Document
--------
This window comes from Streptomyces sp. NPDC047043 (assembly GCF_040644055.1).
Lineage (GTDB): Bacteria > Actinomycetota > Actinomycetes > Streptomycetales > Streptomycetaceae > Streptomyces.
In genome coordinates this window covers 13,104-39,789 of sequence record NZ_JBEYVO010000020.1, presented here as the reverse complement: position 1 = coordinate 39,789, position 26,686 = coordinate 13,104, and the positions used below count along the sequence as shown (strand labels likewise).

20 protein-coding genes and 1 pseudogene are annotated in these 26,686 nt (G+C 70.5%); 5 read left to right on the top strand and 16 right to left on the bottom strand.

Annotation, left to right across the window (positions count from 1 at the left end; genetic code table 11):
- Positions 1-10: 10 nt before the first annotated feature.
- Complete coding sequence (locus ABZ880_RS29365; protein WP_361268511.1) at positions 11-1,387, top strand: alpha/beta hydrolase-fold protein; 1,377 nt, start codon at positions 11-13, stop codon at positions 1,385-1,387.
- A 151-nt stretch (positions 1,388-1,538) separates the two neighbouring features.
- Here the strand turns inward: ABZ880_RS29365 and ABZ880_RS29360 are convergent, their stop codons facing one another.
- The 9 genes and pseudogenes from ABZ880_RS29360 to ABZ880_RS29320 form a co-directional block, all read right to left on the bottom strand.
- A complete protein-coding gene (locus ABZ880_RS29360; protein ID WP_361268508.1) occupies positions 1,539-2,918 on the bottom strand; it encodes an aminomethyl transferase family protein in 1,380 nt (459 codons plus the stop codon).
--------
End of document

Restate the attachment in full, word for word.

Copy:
This window comes from Streptomyces sp. NPDC047043 (assembly GCF_040644055.1).
Lineage (GTDB): Bacteria > Actinomycetota > Actinomycetes > Streptomycetales > Streptomycetaceae > Streptomyces.
In genome coordinates this window covers 13,104-39,789 of sequence record NZ_JBEYVO010000020.1, presented here as the reverse complement: position 1 = coordinate 39,789, position 26,686 = coordinate 13,104, and the positions used below count along the sequence as shown (strand labels likewise).

20 protein-coding genes and 1 pseudogene are annotated in these 26,686 nt (G+C 70.5%); 5 read left to right on the top strand and 16 right to left on the bottom strand.

Annotation, left to right across the window (positions count from 1 at the left end; genetic code table 11):
- Positions 1-10: 10 nt before the first annotated feature.
- Complete coding sequence (locus ABZ880_RS29365; protein WP_361268511.1) at positions 11-1,387, top strand: alpha/beta hydrolase-fold protein; 1,377 nt, start codon at positions 11-13, stop codon at positions 1,385-1,387.
- A 151-nt stretch (positions 1,388-1,538) separates the two neighbouring features.
- Here the strand turns inward: ABZ880_RS29365 and ABZ880_RS29360 are convergent, their stop codons facing one another.
- The 9 genes and pseudogenes from ABZ880_RS29360 to ABZ880_RS29320 form a co-directional block, all read right to left on the bottom strand.
- A complete protein-coding gene (locus ABZ880_RS29360; protein ID WP_361268508.1) occupies positions 1,539-2,918 on the bottom strand; it encodes an aminomethyl transferase family protein in 1,380 nt (459 codons plus the stop codon).